Project sponsor vs. project manager
What's the difference between a project sponsor and a project manager? Projects and business partnerships bring together teams of people with varied expertise to solve complex problems. But what if your partner doesn't speak your language?
That's where these two key project management positions come in handy. A project sponsor has direct oversight of projects (often in consultation with a project manager), while a project manager plays an integral role in ensuring that projects are completed on time, within budget, and according to expectations.
As a project sponsor, your role would involve setting goals, establishing budgets, approving timelines, and giving final approval on deliverables. In summary, you'd be an essential part of getting projects off the ground.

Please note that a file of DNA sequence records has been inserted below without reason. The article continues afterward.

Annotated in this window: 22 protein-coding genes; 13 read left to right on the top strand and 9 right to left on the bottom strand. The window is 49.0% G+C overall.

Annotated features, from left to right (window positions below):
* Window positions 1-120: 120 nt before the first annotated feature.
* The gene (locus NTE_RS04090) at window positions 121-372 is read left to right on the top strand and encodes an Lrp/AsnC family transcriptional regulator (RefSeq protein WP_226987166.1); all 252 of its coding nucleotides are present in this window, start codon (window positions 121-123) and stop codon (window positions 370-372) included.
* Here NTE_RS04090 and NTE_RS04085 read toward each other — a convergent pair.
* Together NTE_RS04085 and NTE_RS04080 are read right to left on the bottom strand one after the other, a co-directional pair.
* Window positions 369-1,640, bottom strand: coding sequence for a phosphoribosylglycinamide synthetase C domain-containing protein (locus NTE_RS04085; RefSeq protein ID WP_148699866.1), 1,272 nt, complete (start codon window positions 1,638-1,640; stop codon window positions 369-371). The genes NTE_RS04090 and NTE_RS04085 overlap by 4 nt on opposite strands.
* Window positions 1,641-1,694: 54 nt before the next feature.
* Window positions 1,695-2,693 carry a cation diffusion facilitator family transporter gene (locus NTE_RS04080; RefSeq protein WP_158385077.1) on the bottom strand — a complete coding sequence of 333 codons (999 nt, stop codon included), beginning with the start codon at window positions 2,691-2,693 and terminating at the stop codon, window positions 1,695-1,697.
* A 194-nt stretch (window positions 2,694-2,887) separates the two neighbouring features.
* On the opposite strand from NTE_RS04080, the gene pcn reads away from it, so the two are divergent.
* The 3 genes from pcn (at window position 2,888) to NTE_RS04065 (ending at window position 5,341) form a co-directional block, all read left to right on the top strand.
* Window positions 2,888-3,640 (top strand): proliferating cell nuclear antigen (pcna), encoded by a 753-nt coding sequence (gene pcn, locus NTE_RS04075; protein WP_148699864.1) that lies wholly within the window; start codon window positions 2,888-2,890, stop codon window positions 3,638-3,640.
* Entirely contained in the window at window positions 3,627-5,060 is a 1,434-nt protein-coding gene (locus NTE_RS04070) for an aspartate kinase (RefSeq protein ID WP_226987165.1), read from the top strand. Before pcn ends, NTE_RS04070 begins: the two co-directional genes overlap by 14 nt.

As a project manager, your day-to-day responsibilities include scoping out tasks to be completed within deadlines and managing everyone involved in making those tasks happen. To meet those goals, project managers report to sponsors and keep them apprised of what is going on.
How Wrike can help with collaboration between project sponsors and project managers
It's no secret that project management is about more than simply managing tasks and schedules. It's also about collaboration and communication across all stakeholders in your project — starting with sponsors and running through the development team down to the project manager and everyone else who plays a role in making sure projects are delivered successfully.
Wrike's project management software is used across industries and companies of all sizes to streamline collaboration between project sponsors and project managers. From centralized communication and document storage to real-time project and timeline updates, Wrike's project management software offers everything your project sponsor needs to perform at a high level. Get started with a two-week free trial of Wrike today.